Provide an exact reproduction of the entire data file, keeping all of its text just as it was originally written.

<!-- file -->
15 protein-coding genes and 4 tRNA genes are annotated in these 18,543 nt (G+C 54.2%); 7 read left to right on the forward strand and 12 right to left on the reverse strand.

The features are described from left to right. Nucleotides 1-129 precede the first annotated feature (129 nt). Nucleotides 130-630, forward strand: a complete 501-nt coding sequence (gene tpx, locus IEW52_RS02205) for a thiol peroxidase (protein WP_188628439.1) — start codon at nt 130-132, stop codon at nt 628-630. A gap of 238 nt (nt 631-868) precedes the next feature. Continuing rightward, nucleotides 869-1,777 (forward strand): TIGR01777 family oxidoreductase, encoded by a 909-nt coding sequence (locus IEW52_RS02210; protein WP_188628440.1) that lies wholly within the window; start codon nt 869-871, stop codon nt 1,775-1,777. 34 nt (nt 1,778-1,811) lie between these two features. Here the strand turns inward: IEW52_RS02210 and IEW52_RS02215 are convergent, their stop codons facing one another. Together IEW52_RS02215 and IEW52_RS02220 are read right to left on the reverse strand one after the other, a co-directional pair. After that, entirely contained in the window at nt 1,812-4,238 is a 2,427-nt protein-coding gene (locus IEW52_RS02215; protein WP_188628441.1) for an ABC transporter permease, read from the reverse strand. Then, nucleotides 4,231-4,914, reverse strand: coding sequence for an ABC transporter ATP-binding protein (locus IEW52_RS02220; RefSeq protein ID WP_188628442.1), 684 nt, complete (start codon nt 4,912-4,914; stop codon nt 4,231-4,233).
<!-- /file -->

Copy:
15 protein-coding genes and 4 tRNA genes are annotated in these 18,543 nt (G+C 54.2%); 7 read left to right on the forward strand and 12 right to left on the reverse strand.

The features are described from left to right. Nucleotides 1-129 precede the first annotated feature (129 nt). Nucleotides 130-630, forward strand: a complete 501-nt coding sequence (gene tpx, locus IEW52_RS02205) for a thiol peroxidase (protein WP_188628439.1) — start codon at nt 130-132, stop codon at nt 628-630. A gap of 238 nt (nt 631-868) precedes the next feature. Continuing rightward, nucleotides 869-1,777 (forward strand): TIGR01777 family oxidoreductase, encoded by a 909-nt coding sequence (locus IEW52_RS02210; protein WP_188628440.1) that lies wholly within the window; start codon nt 869-871, stop codon nt 1,775-1,777. 34 nt (nt 1,778-1,811) lie between these two features. Here the strand turns inward: IEW52_RS02210 and IEW52_RS02215 are convergent, their stop codons facing one another. Together IEW52_RS02215 and IEW52_RS02220 are read right to left on the reverse strand one after the other, a co-directional pair. After that, entirely contained in the window at nt 1,812-4,238 is a 2,427-nt protein-coding gene (locus IEW52_RS02215; protein WP_188628441.1) for an ABC transporter permease, read from the reverse strand. Then, nucleotides 4,231-4,914, reverse strand: coding sequence for an ABC transporter ATP-binding protein (locus IEW52_RS02220; RefSeq protein ID WP_188628442.1), 684 nt, complete (start codon nt 4,912-4,914; stop codon nt 4,231-4,233).